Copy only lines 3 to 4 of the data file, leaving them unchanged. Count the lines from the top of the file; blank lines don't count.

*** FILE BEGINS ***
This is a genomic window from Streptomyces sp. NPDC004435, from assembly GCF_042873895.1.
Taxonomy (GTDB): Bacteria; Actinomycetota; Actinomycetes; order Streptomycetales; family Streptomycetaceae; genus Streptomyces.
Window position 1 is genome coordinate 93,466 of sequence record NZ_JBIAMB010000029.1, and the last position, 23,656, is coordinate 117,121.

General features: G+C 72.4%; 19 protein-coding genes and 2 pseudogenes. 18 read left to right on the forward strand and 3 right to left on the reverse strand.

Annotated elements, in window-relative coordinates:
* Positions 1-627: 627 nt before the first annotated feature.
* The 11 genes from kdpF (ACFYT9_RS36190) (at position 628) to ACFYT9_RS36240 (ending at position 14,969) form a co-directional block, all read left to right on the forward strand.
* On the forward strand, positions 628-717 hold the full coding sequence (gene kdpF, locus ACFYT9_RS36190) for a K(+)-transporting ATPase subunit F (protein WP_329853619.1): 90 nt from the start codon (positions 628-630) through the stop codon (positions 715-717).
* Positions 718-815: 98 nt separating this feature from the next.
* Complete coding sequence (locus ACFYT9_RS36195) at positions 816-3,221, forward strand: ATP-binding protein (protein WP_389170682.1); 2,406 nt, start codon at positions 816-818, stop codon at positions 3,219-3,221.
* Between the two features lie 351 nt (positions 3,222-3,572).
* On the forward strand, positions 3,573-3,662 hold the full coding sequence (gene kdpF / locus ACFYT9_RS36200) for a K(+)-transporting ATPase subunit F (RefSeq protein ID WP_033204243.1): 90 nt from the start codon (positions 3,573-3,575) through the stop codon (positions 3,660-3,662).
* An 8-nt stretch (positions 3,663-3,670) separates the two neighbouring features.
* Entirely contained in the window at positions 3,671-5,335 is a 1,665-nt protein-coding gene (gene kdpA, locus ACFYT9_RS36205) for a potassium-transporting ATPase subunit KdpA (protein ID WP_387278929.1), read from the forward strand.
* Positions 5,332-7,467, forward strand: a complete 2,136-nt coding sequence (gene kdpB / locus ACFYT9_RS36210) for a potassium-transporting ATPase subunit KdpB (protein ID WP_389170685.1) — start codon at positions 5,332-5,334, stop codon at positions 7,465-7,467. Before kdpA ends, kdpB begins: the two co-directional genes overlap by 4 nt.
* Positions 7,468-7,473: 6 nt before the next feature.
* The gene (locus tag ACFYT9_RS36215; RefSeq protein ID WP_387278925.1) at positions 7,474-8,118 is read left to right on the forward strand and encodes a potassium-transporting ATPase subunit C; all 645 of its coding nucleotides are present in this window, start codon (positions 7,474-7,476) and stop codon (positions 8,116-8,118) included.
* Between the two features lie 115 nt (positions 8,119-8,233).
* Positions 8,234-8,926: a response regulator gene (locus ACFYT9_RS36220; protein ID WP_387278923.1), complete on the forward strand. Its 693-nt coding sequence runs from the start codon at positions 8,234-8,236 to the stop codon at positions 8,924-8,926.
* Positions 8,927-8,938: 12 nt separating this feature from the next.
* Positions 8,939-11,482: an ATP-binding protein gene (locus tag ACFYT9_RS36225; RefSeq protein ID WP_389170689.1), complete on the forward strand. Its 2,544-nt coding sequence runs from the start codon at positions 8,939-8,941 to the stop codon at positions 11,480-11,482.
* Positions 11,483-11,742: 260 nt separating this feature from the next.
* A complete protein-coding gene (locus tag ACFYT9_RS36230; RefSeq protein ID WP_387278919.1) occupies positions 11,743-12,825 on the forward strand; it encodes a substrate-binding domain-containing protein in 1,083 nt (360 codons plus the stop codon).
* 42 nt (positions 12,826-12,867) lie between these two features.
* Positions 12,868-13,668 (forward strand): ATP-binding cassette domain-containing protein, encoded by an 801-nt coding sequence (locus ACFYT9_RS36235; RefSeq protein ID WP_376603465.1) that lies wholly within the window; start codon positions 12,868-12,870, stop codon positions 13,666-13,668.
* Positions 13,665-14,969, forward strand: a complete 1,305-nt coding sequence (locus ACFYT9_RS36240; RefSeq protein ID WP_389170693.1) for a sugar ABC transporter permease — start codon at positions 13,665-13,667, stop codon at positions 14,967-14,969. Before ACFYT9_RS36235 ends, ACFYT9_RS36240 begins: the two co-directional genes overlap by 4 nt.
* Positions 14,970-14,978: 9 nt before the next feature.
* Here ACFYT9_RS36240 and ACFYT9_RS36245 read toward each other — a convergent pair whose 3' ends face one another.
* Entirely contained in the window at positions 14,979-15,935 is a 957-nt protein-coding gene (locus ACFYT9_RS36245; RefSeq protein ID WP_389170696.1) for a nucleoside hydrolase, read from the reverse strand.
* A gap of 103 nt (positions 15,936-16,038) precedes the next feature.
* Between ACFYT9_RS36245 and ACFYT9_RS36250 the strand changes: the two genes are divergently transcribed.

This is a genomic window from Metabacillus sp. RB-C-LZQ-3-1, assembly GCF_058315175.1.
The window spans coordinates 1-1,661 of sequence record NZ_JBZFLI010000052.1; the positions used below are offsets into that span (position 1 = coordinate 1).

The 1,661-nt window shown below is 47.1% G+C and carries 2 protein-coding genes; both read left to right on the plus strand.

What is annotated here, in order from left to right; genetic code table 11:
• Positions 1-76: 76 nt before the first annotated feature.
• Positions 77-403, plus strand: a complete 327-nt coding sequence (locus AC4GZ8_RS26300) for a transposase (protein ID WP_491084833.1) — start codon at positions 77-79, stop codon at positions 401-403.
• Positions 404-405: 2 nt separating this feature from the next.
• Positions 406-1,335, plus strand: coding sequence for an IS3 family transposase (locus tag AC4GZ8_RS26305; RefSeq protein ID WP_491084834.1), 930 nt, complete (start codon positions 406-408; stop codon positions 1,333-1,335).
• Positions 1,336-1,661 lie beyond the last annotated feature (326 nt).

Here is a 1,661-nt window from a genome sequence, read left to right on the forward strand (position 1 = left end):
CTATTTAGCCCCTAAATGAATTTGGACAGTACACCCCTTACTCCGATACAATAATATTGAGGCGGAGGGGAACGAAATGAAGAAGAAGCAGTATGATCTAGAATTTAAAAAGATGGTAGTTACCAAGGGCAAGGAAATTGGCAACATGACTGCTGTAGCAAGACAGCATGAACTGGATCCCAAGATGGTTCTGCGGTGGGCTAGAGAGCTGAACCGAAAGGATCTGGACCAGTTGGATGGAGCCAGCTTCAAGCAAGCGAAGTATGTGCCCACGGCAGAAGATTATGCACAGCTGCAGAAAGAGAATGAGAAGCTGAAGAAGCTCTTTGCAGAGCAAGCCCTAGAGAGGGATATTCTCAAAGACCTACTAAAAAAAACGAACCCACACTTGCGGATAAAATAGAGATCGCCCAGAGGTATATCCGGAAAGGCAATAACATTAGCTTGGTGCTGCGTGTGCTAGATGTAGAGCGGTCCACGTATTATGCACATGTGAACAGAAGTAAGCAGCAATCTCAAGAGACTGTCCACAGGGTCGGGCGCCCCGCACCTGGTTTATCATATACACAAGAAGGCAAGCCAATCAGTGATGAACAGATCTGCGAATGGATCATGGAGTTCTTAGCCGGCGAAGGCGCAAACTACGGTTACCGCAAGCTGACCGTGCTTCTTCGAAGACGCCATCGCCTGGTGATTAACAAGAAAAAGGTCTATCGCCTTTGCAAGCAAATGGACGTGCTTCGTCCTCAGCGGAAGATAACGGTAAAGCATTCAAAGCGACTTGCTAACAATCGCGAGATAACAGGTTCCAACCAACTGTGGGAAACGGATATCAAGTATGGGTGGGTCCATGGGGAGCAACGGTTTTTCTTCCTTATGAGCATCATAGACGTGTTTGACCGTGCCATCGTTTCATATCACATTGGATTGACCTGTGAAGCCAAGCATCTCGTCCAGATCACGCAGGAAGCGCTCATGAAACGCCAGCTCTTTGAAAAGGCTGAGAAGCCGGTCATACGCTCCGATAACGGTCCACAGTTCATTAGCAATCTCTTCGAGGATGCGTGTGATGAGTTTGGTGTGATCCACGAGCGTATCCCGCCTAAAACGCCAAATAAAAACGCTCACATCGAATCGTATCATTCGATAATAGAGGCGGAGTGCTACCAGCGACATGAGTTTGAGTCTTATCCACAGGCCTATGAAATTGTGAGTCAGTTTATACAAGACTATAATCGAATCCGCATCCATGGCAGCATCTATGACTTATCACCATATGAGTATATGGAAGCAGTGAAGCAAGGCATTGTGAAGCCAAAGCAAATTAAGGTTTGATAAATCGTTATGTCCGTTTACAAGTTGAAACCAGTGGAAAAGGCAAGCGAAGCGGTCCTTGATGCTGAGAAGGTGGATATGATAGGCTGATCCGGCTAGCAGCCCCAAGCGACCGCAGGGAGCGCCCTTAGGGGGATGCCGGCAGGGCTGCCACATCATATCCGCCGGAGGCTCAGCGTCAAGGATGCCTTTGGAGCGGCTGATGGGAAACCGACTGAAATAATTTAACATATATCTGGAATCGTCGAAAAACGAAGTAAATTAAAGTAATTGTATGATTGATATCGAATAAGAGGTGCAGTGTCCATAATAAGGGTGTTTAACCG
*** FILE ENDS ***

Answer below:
Window position 1 is genome coordinate 93,466 of sequence record NZ_JBIAMB010000029.1, and the last position, 23,656, is coordinate 117,121.

General features: G+C 72.4%; 19 protein-coding genes and 2 pseudogenes. 18 read left to right on the forward strand and 3 right to left on the reverse strand.